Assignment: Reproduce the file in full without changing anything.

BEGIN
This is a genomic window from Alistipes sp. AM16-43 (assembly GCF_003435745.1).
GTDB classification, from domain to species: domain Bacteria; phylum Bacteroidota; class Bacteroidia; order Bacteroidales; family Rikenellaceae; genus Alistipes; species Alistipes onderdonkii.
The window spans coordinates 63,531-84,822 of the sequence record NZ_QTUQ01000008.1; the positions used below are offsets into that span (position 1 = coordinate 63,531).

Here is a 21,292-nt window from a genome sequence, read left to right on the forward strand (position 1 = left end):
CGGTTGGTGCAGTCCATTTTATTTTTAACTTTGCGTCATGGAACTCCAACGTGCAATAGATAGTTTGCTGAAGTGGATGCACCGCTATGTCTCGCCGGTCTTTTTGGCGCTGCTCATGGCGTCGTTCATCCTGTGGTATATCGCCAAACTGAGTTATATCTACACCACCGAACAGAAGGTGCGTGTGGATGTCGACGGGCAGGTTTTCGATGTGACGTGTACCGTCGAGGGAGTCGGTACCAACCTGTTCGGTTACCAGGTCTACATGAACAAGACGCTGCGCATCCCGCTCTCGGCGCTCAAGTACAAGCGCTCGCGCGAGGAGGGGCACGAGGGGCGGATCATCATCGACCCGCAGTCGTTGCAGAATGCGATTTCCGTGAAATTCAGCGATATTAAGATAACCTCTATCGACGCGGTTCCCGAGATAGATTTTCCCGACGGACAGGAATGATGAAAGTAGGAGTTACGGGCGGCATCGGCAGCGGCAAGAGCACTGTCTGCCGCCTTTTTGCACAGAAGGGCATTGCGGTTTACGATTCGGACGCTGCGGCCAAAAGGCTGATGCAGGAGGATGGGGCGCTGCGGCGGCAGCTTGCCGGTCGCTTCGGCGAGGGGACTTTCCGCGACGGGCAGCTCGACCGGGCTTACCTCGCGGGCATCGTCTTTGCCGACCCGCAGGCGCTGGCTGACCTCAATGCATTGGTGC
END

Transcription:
This is a genomic window from Alistipes sp. AM16-43 (assembly GCF_003435745.1).
GTDB classification, from domain to species: domain Bacteria; phylum Bacteroidota; class Bacteroidia; order Bacteroidales; family Rikenellaceae; genus Alistipes; species Alistipes onderdonkii.
The window spans coordinates 63,531-84,822 of the sequence record NZ_QTUQ01000008.1; the positions used below are offsets into that span (position 1 = coordinate 63,531).

Here is a 21,292-nt window from a genome sequence, read left to right on the forward strand (position 1 = left end):
CGGTTGGTGCAGTCCATTTTATTTTTAACTTTGCGTCATGGAACTCCAACGTGCAATAGATAGTTTGCTGAAGTGGATGCACCGCTATGTCTCGCCGGTCTTTTTGGCGCTGCTCATGGCGTCGTTCATCCTGTGGTATATCGCCAAACTGAGTTATATCTACACCACCGAACAGAAGGTGCGTGTGGATGTCGACGGGCAGGTTTTCGATGTGACGTGTACCGTCGAGGGAGTCGGTACCAACCTGTTCGGTTACCAGGTCTACATGAACAAGACGCTGCGCATCCCGCTCTCGGCGCTCAAGTACAAGCGCTCGCGCGAGGAGGGGCACGAGGGGCGGATCATCATCGACCCGCAGTCGTTGCAGAATGCGATTTCCGTGAAATTCAGCGATATTAAGATAACCTCTATCGACGCGGTTCCCGAGATAGATTTTCCCGACGGACAGGAATGATGAAAGTAGGAGTTACGGGCGGCATCGGCAGCGGCAAGAGCACTGTCTGCCGCCTTTTTGCACAGAAGGGCATTGCGGTTTACGATTCGGACGCTGCGGCCAAAAGGCTGATGCAGGAGGATGGGGCGCTGCGGCGGCAGCTTGCCGGTCGCTTCGGCGAGGGGACTTTCCGCGACGGGCAGCTCGACCGGGCTTACCTCGCGGGCATCGTCTTTGCCGACCCGCAGGCGCTGGCTGACCTCAATGCATTGGTGC